Sometimes your largest customers aren’t always your best customers. While your largest customers may be paying yours bills and then some, they may also be hurting your margins. Look carefully at what your customers are costing you.
An MSP typically has a couple of large accounts. Combined, these customers are usually 20-30 percent of an MSP’s revenue; however, they’re also oftentimes 40 percent of the noise you deal with daily. In other words, they take up most of your time, and because of that, they’re cutting into your gross margins. In the long term, that’s a problem.
But since these accounts are generating a good portion of your revenue, you feel like you can’t let them go. You can’t live with them, but you also can’t live without them. This oftentimes holds an MSP back from doing the right thing. And that’s letting them go.
Sometimes you need to fire a customer. Sure, it’s easier said than done, but it shouldn’t be that way. Here’s the thing: Ideally, you should be able to operate your business without your largest customers. If you’re unable to do that today, then put a plan in place to change that tomorrow.
This usually means adding new revenue at the right price (something we at TruMethods talk about often). See if there are ways to increase the margin on your current or future customers. This could mean increasing prices, tightening the edges of the agreement or changing your approach. Every situation is different. What works in one instance may not work in another.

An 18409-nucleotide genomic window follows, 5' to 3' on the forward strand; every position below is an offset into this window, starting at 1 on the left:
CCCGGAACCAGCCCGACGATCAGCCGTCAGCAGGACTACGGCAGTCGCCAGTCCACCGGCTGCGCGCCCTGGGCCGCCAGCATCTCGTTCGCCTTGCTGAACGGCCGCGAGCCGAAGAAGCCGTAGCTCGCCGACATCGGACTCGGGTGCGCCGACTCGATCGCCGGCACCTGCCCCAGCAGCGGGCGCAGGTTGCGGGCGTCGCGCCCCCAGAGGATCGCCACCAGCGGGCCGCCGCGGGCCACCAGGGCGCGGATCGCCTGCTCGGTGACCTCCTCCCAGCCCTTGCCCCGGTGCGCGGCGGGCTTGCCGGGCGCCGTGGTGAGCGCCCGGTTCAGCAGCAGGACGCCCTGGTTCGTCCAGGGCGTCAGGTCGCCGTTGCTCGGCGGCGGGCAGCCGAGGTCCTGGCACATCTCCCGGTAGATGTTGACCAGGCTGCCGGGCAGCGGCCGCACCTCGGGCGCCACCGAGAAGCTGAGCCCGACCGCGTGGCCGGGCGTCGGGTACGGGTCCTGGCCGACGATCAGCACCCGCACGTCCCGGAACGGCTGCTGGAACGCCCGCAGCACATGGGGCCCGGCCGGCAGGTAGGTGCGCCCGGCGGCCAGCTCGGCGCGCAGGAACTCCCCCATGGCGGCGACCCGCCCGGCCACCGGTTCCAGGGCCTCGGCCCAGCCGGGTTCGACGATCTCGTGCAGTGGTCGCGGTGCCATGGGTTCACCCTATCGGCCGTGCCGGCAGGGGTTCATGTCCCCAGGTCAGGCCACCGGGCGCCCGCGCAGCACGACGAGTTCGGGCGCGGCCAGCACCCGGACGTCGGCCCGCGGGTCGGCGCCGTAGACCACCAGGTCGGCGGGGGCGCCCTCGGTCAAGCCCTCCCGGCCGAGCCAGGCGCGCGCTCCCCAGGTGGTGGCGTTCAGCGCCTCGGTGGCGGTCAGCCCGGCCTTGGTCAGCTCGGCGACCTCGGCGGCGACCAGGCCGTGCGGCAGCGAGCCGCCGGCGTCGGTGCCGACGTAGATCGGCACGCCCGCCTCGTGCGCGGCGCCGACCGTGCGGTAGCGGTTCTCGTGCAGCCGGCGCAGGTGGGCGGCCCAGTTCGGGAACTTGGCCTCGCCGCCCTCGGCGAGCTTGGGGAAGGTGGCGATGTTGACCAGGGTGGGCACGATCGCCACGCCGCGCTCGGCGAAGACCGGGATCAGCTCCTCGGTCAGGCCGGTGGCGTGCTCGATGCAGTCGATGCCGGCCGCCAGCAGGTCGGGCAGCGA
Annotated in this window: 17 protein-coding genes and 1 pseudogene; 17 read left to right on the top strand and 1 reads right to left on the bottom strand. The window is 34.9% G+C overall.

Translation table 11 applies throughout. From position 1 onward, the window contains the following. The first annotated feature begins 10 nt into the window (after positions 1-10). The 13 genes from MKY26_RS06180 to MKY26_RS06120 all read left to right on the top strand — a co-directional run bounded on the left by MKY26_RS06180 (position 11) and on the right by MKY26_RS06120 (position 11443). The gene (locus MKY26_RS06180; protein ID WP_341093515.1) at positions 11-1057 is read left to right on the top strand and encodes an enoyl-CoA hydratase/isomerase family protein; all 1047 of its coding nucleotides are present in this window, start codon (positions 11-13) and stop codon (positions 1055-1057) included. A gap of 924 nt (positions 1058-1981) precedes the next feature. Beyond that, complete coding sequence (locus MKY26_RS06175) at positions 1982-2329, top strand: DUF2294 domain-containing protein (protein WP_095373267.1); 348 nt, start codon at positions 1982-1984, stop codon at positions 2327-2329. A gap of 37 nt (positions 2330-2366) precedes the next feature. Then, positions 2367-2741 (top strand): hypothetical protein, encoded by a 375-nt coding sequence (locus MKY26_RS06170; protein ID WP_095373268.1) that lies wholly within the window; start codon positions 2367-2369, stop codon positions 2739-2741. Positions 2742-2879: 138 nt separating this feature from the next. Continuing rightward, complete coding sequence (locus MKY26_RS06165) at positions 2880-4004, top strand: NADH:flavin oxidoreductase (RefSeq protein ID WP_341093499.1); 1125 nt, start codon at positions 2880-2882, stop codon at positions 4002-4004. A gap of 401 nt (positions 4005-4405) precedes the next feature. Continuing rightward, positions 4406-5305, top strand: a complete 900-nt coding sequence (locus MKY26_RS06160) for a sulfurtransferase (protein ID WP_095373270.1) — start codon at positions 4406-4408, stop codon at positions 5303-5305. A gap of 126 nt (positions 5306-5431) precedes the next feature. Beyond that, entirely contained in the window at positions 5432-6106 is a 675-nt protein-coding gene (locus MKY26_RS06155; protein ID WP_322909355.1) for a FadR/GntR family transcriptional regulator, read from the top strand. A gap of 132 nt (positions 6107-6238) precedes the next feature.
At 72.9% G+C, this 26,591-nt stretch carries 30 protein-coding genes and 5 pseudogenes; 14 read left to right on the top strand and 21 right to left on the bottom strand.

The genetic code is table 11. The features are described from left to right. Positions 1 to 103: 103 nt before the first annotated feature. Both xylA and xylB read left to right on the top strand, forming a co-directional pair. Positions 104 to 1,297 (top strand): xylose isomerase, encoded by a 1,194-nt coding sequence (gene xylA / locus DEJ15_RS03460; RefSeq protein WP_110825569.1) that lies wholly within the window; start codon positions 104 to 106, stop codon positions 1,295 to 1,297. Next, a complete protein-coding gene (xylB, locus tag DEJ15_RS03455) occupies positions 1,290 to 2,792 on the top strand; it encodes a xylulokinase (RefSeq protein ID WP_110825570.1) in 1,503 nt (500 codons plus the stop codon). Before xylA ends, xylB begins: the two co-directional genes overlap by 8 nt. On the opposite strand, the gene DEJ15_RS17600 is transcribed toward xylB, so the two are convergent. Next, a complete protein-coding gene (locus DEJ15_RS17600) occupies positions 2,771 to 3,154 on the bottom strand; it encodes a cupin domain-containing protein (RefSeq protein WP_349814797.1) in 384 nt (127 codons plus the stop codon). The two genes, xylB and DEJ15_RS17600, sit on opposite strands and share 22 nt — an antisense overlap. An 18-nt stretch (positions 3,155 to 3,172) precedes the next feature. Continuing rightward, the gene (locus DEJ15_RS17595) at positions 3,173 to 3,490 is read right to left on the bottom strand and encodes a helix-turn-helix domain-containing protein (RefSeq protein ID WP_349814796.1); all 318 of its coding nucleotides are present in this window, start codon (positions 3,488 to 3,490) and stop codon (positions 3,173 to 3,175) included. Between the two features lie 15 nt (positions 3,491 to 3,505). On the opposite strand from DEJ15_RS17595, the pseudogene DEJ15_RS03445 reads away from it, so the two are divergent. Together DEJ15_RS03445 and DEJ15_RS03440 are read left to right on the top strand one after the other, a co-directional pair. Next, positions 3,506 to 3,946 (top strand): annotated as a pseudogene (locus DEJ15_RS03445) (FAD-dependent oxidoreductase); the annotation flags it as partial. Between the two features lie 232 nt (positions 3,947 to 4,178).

You can save the relationship if you think it’s worth saving. Sometimes it’s possible to help your customer hire someone else to manage the day-to-day noise, while you provide alignment, vCIO and centralized services. In some cases, your customer spends about the same amount on IT and your margins go up dramatically. It’s a win-win scenario.
As a rule, be sure you’re careful about adding any new customers that are more than five percent of recurring revenue. You get yourself into trouble when a single customer is keeping your lights on. When a customer has that much control, you can’t make good business decisions.